The UK’s pension dashboard is progressing nicely. Seventeen providers and technology firms are on board, the Treasury and the Association of British Insurers are supporting, and a prototype has already been delivered.
That said, a complete working dashboard is still some way off. It is unlikely any of us will be able to log in and see our pensions until 2019 at the earliest. But when we can, what will we see?
The answer to this will greatly depend on whose dashboard we are using. Indeed, despite it being clear from the outset, many have been under the impression there would be a single dashboard, perhaps hosted on a Government website. That is not the case.
The work going on at the moment is to develop the “plumbing” – the route by which all the necessary information about someone’s pension pots can be shared while still being secure. In front of the plumbing, various interested parties will then build their own shop front.
These interested parties could be pension providers, banks, technology firms and so on. Anyone who thinks they can develop a dashboard that consumers will want to use.
There are a number of reasons why this method is being pursued. First, financial technology companies are seen as being a very important part of the UK’s economy. They have the brains and the agility to deliver results in innovative ways. If, when dashboard launch day comes around, the majority of the traffic heads towards a Government website, the incentive for fintech firms to be involved is greatly reduced.
Innovation is key to this project as well. Throughout the process, different methods to solve a problem have been trialled so the best option can be found. It is only right this way of working extends to the front cover of the dashboard.
Different companies will have different ideas about what the dashboard should look like and how savers should be able to use it. Dashboards will mean competition, and competition can help drive costs down for providers and standards up for users.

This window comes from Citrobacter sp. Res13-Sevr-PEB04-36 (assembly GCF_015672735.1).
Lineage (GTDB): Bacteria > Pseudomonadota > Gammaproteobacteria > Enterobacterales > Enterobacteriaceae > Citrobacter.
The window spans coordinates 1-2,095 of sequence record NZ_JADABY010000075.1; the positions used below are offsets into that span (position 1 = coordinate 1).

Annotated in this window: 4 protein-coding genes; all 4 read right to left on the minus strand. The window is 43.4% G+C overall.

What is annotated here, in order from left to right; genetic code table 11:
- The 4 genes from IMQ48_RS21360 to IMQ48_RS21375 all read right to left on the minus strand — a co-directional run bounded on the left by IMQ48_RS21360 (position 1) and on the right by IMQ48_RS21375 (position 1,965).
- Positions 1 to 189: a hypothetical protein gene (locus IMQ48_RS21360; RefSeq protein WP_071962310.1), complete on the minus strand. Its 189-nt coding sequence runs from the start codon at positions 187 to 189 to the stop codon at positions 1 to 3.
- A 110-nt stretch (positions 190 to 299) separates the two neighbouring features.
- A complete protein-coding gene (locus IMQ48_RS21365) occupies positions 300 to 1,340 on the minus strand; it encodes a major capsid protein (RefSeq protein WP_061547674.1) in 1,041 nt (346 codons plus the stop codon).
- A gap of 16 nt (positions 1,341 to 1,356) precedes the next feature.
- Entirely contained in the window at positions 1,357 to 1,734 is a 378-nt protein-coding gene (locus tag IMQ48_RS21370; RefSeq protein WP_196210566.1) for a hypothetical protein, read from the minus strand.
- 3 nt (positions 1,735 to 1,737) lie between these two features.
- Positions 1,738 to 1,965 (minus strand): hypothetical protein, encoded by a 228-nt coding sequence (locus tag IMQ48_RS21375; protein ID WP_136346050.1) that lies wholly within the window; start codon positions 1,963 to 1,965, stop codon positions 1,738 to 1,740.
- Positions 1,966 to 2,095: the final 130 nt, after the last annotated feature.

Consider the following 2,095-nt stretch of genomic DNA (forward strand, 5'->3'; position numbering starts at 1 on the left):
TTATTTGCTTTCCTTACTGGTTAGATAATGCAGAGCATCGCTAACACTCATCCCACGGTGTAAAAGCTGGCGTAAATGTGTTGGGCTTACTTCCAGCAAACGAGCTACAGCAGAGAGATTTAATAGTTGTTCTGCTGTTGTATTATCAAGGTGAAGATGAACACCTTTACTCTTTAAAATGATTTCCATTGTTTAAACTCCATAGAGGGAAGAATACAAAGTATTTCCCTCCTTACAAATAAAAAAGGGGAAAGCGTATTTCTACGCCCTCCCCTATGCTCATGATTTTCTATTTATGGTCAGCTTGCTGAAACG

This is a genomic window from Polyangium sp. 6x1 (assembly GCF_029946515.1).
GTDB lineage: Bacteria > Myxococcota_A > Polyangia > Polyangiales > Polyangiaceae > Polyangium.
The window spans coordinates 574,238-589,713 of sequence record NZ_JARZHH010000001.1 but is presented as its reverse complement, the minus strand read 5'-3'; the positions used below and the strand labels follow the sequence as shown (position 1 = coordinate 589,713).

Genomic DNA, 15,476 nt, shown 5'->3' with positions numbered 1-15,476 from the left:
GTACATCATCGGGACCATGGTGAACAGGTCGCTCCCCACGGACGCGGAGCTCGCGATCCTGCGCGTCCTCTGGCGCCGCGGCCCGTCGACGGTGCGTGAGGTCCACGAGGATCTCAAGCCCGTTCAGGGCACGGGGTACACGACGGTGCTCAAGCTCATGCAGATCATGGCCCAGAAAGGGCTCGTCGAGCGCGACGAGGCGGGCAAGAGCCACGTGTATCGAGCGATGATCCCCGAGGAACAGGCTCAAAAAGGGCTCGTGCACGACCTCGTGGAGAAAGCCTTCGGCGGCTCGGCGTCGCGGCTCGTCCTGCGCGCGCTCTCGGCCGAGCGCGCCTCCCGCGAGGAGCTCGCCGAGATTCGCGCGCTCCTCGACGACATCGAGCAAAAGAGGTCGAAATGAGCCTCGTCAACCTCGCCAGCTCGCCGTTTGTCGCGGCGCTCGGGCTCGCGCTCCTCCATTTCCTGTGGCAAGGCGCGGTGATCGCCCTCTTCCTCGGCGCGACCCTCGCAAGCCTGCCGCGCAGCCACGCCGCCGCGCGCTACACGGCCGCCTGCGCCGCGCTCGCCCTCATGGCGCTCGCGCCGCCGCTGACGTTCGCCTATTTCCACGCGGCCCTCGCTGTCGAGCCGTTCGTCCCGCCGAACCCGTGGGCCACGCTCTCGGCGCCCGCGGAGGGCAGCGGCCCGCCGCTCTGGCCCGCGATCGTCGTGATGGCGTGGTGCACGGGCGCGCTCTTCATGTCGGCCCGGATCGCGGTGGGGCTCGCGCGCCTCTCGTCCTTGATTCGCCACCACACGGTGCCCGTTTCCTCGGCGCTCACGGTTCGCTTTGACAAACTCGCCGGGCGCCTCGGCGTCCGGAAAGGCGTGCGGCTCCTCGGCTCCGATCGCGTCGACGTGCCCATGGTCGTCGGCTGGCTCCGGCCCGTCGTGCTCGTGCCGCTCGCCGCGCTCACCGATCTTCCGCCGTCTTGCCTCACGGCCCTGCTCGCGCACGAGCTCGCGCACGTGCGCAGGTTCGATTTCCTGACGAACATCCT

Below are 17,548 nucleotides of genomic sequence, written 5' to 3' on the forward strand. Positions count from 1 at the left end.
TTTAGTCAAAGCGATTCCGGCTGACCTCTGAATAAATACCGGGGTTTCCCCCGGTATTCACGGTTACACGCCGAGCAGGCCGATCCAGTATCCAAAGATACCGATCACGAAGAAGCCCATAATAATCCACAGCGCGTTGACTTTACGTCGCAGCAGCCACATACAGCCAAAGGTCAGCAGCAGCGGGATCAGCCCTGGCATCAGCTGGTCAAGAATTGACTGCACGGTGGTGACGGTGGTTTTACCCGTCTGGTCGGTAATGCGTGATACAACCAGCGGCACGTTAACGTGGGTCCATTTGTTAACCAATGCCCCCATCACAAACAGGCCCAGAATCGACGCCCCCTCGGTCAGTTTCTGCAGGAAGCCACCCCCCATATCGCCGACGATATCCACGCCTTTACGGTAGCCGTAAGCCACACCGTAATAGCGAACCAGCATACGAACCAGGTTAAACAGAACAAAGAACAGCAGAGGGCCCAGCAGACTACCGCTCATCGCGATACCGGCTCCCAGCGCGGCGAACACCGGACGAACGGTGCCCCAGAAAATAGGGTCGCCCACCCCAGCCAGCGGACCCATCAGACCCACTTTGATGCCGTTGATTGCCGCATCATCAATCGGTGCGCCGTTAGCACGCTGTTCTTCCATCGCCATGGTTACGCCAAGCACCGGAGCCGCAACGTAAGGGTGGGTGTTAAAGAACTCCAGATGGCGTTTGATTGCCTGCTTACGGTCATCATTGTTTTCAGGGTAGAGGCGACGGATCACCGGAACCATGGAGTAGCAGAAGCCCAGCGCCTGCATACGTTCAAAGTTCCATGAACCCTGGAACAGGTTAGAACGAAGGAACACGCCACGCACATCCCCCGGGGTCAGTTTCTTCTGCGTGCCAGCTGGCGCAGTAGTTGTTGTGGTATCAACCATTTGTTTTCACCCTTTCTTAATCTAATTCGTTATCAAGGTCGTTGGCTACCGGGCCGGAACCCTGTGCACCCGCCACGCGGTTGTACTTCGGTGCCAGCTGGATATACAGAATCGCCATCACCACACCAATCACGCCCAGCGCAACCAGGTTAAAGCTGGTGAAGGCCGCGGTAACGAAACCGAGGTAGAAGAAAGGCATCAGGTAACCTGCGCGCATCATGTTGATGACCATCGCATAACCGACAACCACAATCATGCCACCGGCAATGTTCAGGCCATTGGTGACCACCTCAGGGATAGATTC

Indeed, most importantly, multiple dashboards will be of benefit to consumers. They will be able to choose the dashboard that suits them best – perhaps one run by a firm with which they already log on regularly, or the one they find most intuitive and easy to use. After all, increasing engagement with pensions is the number one aim here.
Responding to questions about the use of multiple dashboards, ABI director of long-term savings and protection policy Yvonne Braun said: “The Pension Dashboard Prototype Project is about demonstrating conclusively that it is possible to gather all of a person’s pension entitlements in one place of that person’s choosing.
“It was never the purpose of the project to create a single dashboard, but rather to build the “plumbing” required to verify a consumer’s identity and then find and retrieve all their pension information from the diverse pension schemes and providers, including the state pension.
“This dashboard technology, working behind the scenes, can power a wide range of dashboards to suit people’s circumstances and preferences and to allow innovation, the Government’s stated intention from the beginning. This will allow people to access their information via a trusted source of their choosing. We also believe new products will evolve to help consumers understand their wider financial situation and act on it if necessary.”
While it is likely there will be more scrutiny of this project over the next two years, at least this issue can be resolved simply by adding an “s” to “dashboard”.
John Lawson is head of financial research at Aviva